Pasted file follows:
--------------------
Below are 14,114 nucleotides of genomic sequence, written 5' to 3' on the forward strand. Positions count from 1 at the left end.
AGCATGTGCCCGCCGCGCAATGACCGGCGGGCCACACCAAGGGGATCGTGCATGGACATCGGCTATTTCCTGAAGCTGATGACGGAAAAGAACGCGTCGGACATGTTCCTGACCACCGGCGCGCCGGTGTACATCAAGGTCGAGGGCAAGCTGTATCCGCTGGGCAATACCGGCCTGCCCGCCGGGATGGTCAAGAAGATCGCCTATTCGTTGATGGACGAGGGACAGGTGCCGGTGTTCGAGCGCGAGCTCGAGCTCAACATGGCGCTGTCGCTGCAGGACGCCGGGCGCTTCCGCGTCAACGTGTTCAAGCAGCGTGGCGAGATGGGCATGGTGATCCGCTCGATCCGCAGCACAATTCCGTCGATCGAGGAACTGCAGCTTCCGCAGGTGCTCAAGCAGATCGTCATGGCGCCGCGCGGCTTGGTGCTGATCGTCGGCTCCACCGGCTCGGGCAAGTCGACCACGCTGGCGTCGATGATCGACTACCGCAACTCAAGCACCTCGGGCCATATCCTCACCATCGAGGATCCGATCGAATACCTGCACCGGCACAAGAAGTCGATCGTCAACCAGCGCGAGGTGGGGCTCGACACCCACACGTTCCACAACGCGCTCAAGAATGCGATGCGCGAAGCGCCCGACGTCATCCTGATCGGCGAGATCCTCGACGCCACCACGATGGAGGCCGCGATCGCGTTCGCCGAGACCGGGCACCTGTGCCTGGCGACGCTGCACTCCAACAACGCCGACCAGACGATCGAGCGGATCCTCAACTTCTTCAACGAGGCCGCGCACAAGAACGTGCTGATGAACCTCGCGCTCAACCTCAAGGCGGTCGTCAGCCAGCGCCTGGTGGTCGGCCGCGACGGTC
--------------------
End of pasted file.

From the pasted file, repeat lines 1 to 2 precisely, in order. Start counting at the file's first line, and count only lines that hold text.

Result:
Below are 14,114 nucleotides of genomic sequence, written 5' to 3' on the forward strand. Positions count from 1 at the left end.
AGCATGTGCCCGCCGCGCAATGACCGGCGGGCCACACCAAGGGGATCGTGCATGGACATCGGCTATTTCCTGAAGCTGATGACGGAAAAGAACGCGTCGGACATGTTCCTGACCACCGGCGCGCCGGTGTACATCAAGGTCGAGGGCAAGCTGTATCCGCTGGGCAATACCGGCCTGCCCGCCGGGATGGTCAAGAAGATCGCCTATTCGTTGATGGACGAGGGACAGGTGCCGGTGTTCGAGCGCGAGCTCGAGCTCAACATGGCGCTGTCGCTGCAGGACGCCGGGCGCTTCCGCGTCAACGTGTTCAAGCAGCGTGGCGAGATGGGCATGGTGATCCGCTCGATCCGCAGCACAATTCCGTCGATCGAGGAACTGCAGCTTCCGCAGGTGCTCAAGCAGATCGTCATGGCGCCGCGCGGCTTGGTGCTGATCGTCGGCTCCACCGGCTCGGGCAAGTCGACCACGCTGGCGTCGATGATCGACTACCGCAACTCAAGCACCTCGGGCCATATCCTCACCATCGAGGATCCGATCGAATACCTGCACCGGCACAAGAAGTCGATCGTCAACCAGCGCGAGGTGGGGCTCGACACCCACACGTTCCACAACGCGCTCAAGAATGCGATGCGCGAAGCGCCCGACGTCATCCTGATCGGCGAGATCCTCGACGCCACCACGATGGAGGCCGCGATCGCGTTCGCCGAGACCGGGCACCTGTGCCTGGCGACGCTGCACTCCAACAACGCCGACCAGACGATCGAGCGGATCCTCAACTTCTTCAACGAGGCCGCGCACAAGAACGTGCTGATGAACCTCGCGCTCAACCTCAAGGCGGTCGTCAGCCAGCGCCTGGTGGTCGGCCGCGACGGTC